It is great to be able to access your network resources from anywhere in your home or office without having to plug into a wired network connection. But, if you can connect to your wireless access point from 80 feet away, then potentially every other wireless device in an 80-foot radius of your access point can as well.
There are a number of basic wireless security steps that many are already familiar with. Simple things like changing the SSID (service set identifier) from the vendor's default and disabling SSID broadcasting so you don't draw undo attention to your wireless network are a good start. Enabling some form of encryption, WEP (although it is quite flawed) or WPA, will help protect the data as it flies through the air and secure the communications between your device and the wireless router or access point.
Beyond these steps though, wireless routers or access points can generally filter access by MAC address as well. The MAC address is a unique identifier of your wireless network adapter. For a large enterprise with hundreds or thousands of wireless devices, it may not be feasible to try to maintain a listing of everyone's MAC address and constantly update the access list as users come and go. But, home offices or small to medium businesses may be able to add an extra layer of protection by filtering based on MAC address.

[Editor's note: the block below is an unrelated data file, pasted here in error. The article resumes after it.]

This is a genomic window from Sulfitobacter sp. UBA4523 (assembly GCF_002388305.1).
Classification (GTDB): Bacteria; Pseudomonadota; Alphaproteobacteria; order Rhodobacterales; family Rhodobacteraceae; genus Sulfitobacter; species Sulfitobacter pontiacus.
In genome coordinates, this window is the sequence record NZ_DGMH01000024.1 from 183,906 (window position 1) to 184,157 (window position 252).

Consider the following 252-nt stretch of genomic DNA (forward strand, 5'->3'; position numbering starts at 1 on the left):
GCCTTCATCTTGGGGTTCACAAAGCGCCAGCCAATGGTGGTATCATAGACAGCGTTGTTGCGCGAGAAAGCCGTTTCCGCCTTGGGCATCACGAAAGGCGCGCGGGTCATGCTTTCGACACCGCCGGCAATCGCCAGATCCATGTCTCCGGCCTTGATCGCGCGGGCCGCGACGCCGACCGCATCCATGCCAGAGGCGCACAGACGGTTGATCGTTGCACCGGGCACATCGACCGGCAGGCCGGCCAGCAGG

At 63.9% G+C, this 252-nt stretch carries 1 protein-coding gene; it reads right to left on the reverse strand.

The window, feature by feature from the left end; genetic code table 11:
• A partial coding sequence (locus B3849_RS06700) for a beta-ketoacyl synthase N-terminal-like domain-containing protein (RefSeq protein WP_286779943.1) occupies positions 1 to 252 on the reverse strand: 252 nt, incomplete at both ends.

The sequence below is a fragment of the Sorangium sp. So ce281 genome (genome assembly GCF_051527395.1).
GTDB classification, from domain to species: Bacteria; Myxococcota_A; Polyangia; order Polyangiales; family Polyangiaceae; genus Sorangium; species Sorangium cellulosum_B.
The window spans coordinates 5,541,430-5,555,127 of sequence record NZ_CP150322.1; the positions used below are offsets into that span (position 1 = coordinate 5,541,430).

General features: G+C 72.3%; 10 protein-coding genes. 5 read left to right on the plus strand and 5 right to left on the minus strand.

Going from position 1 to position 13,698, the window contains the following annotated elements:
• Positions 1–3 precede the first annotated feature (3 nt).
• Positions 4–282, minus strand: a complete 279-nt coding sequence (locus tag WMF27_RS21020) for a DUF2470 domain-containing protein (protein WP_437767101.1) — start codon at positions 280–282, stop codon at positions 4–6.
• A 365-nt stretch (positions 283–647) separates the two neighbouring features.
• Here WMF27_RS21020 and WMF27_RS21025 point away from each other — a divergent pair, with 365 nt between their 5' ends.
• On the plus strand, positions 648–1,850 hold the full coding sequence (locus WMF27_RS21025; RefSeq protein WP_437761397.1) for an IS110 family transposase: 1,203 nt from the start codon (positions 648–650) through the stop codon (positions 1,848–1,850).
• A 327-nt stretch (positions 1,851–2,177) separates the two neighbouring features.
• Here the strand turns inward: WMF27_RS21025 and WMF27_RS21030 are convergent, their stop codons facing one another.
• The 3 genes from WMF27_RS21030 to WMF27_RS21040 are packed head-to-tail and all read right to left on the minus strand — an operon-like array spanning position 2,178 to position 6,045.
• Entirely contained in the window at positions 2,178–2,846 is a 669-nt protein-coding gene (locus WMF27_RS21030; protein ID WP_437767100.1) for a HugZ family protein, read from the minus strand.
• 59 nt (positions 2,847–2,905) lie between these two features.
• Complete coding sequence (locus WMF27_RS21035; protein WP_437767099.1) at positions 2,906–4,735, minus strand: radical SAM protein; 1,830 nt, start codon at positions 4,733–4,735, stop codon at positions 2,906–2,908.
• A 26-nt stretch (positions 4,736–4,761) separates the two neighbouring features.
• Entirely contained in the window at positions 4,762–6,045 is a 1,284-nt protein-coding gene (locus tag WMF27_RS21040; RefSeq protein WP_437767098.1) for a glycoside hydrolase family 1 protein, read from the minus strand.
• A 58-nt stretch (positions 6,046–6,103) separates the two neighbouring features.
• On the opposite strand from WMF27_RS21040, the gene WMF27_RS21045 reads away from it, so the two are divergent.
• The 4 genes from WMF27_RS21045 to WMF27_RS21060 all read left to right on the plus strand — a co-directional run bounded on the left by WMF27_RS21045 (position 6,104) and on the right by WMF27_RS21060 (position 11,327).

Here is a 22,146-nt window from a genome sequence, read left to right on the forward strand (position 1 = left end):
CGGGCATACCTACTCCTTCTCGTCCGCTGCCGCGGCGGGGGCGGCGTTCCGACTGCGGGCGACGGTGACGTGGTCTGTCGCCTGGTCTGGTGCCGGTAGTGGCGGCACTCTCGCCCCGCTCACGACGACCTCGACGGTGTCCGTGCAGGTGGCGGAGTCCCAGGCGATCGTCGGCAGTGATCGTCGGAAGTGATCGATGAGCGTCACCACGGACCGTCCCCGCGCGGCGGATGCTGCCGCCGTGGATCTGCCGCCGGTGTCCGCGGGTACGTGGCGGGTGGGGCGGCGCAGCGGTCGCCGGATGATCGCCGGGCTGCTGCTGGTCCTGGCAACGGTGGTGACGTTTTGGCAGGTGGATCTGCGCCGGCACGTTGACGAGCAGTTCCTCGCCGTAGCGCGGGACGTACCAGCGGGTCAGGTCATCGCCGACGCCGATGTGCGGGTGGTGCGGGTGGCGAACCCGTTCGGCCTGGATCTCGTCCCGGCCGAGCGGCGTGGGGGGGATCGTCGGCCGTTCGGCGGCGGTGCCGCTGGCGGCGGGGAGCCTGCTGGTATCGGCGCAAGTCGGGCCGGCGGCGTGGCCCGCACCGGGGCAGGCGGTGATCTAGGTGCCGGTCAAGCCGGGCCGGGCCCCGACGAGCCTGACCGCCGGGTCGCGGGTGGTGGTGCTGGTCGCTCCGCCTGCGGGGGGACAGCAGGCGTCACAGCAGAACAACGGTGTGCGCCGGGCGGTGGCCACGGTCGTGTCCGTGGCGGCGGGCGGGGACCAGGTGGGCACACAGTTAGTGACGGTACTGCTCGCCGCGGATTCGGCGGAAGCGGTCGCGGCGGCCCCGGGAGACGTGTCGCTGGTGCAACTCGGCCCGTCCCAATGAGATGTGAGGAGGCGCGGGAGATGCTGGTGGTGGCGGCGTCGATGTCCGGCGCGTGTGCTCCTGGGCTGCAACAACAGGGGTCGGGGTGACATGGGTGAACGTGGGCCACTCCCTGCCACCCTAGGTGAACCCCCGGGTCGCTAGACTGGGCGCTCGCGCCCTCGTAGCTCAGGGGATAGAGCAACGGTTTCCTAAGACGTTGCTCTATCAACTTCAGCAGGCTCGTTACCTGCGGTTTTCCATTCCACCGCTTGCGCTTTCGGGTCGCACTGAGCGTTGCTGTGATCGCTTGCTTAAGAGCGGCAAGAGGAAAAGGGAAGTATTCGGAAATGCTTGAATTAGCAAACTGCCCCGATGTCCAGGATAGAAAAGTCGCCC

To determine the MAC address on a Windows system follow these steps:
- Click Start
- Click Run
- Enter command and press enter
- In the command console, type "ipconfig /all" and press enter
- If you have more than one network adapter, the details of each will be displayed
- Locate the wireless adapter information
- The MAC Address is the information labeled Physical Address
Refer to the directions for your wireless router or access point to find out how to enable MAC address filtering. Once you enable MAC address filtering and enter the MAC addresses of each of your wireless devices, the wireless router or access point will only allow those devices with MAC addresses on the access list to connect to the wireless network.
It is possible using various wireless and network sniffing tools to capture and spoof MAC addresses, so this method is not fool-proof. But, like my tip Rename The Administrator Account, that is no reason to make it any easier for novice hackers or casual snoopers to get into your network.
Tony Bradley is a consultant and writer with a focus on network security, antivirus and incident response. He is the About.com Guide for Internet / Network Security (http://netsecurity.about.com), providing a broad range of information security tips, advice, reviews and information. Tony also contributes frequently to other industry publications. For a complete list of his freelance contributions you can visit Essential Computer Security (http://www.tonybradley.com).